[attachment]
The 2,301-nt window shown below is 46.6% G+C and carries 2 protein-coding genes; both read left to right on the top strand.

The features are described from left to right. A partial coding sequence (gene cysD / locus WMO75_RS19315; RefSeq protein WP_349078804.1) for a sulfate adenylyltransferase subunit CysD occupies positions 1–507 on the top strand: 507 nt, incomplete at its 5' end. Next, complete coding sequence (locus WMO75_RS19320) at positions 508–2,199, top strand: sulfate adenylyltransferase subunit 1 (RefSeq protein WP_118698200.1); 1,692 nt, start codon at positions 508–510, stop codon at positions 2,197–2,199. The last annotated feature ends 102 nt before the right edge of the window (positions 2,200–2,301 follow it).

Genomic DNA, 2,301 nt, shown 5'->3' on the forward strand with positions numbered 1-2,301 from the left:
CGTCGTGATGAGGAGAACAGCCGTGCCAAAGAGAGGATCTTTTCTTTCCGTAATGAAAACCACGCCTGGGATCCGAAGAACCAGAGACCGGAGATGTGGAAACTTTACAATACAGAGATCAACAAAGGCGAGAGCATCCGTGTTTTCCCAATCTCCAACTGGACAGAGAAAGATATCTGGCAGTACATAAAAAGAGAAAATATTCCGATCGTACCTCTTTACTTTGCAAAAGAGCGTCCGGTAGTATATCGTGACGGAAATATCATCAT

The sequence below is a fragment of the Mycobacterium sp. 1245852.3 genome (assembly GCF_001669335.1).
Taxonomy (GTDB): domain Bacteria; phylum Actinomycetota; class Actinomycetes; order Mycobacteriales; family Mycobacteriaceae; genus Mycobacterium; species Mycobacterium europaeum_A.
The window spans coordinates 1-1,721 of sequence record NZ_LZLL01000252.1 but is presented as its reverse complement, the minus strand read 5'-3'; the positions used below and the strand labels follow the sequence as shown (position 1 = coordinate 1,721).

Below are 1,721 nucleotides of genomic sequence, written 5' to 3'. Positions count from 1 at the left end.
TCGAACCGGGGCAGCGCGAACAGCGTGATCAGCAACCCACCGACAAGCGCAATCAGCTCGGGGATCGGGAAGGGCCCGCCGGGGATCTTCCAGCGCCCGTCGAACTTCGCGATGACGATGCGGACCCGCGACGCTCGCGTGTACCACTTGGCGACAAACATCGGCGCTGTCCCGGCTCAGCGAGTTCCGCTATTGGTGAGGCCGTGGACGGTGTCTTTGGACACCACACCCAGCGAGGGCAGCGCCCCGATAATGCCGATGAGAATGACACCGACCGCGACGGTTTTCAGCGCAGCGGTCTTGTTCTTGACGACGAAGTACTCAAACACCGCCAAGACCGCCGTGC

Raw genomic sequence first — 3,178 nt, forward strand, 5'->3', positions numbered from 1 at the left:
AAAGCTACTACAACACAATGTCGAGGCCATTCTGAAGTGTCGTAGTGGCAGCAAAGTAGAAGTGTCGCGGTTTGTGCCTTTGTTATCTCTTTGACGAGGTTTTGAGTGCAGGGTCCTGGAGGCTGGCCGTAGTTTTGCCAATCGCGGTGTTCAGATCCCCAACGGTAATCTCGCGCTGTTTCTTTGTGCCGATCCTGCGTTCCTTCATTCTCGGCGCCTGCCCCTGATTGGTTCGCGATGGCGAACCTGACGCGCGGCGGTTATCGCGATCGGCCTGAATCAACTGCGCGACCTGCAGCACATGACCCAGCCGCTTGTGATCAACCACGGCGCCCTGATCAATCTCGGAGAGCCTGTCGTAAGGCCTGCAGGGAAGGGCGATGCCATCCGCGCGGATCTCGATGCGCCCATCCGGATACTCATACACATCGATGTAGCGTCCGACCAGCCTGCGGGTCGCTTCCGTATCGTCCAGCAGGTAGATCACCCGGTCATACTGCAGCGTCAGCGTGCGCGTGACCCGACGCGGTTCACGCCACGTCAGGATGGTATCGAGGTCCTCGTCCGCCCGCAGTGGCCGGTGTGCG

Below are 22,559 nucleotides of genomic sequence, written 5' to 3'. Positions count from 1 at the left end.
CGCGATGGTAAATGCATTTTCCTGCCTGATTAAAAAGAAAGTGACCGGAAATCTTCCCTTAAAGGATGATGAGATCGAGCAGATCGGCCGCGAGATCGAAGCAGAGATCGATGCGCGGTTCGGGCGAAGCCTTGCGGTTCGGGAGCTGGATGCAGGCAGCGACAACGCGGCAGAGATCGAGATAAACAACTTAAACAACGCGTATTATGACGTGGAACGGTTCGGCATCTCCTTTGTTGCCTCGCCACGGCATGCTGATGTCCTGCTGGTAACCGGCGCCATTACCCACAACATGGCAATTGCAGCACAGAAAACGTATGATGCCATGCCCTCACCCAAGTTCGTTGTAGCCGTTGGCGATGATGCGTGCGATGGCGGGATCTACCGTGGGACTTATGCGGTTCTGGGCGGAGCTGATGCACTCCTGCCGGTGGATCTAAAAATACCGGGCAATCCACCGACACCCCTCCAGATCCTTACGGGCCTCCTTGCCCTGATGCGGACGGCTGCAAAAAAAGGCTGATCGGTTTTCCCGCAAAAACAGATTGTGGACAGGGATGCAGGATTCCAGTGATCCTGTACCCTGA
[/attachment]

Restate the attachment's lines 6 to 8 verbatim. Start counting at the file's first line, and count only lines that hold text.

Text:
Taxonomy (GTDB): domain Bacteria; phylum Actinomycetota; class Actinomycetes; order Mycobacteriales; family Mycobacteriaceae; genus Mycobacterium; species Mycobacterium europaeum_A.
The window spans coordinates 1-1,721 of sequence record NZ_LZLL01000252.1 but is presented as its reverse complement, the minus strand read 5'-3'; the positions used below and the strand labels follow the sequence as shown (position 1 = coordinate 1,721).

Below are 1,721 nucleotides of genomic sequence, written 5' to 3'. Positions count from 1 at the left end.